When Jon Ronson was growing up, he went to see The Specials play in Cardiff. "I went on my own to Sophia Gardens," he says. "The crowd was fantastically wild. There’s a lot to not like about the feral nature of British street culture – i.e. getting beaten up - but out of turmoil can come great art, songs like Ghost Town and Concrete Jungle. Anyway, before The Specials came on, I made a decision: I would pretend to faint in the hope that I could watch the show from the side of the stage. It worked like a dream. I was carried by the bouncers to the wings, and left there. This was probably the most exciting moment of my life, and as I stood there, Terry Hall noticed me and came over to ask if I was okay. Terry Hall, the coolest man in Britain, being kind and showing concern." Years later Terry Hall publicly announced that he'd been abducted by paedophiles as a boy. Jon Ronson immediately remembered the care and concern Terry had shown him and wondered if this was why. Programme includes Terry's bandmate, Lynval Golding, giving his first interview since Terry died in December; plus two of his friends, Shaun O'Donnell and Gary Aspden, and the voice of Terry himself. Jon Ronson is the author of Adventures with Extremists and presenter of Things Fell Apart, about the culture wars. The producer in Bristol is Miles Warde
Edward Coke was born in Norfolk in 1552. He's best known as a judge and Parliamentarian, the link says Jesse Norman between Magna Carta and the English Bill of Rights. He was also, the programme claims, an occasionally appalling human being who used his own daughter in a marriage deal to buy himself favour with the King. Joining Jesse Norman in studio, often backing up his claims for Coke's greatness, is Dr Alexandra Gajda of Oxford University. Jesse Norman is a government minister, former paymaster general and one time financial secretary to the Treasury. The presenter is Ian Hislop, the producer Miles Warde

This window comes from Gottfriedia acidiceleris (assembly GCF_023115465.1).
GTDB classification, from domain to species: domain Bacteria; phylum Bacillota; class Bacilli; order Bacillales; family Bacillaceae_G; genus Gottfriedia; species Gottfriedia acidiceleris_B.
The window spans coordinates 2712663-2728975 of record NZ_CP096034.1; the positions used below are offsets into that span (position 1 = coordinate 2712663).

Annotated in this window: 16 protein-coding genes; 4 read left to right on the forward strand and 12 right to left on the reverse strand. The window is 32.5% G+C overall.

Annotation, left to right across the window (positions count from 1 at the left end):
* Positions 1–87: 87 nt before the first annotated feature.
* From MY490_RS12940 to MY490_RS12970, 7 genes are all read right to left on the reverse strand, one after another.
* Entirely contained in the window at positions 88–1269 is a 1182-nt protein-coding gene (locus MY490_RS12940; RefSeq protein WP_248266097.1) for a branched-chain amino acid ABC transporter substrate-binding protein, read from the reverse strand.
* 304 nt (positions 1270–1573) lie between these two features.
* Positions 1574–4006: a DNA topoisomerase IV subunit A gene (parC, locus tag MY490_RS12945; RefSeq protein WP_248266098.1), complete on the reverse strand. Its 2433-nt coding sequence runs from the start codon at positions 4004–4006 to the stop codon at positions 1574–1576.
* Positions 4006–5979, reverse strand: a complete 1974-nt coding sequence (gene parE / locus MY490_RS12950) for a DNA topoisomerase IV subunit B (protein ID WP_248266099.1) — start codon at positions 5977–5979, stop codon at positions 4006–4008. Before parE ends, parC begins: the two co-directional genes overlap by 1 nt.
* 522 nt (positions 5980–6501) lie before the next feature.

In 1997 Kofi Annan became the seventh Secretary-General of the United Nations. The nineties were a turbulent period for the organisation and it had received criticism for a lack of action in both Rwanda and Bosnia leading to thousands of deaths. Kofi was born in Ghana and after a brief spell in the USA slowly worked his way up through the organisation and his appointment was seen by many as a return to a consensus and multi-lateral approach to diplomacy. Choosing Kofi is the writer, biologist and presenter Gillian Burke. Gillian's Mum worked for the UN and Gillian describes herself as a "Child of the UN". For both Gillian and her Mum, Kofi Annan was a symbol of hope and an embodiment of the core principles of the UN, and she is keen to learn what qualities Kofi had that made him a good diplomat. To help answer that is former ambassador to the UN, Sir Jeremy Greenstock. Sir Jeremy praises Kofi's ability to listen to all sides but says his eyes would harden when he disagreed with what was being said. Together with Matthew Parris, they chew over the successes and failures of Kofi Annan's career, the role of the UN, and what impact he might be having today if he were still alive. Presenter: Matthew Parris Guests: Gillian Burke and Sir Jeremy Greenstock Produced for BBC Audio, Bristol by Toby Field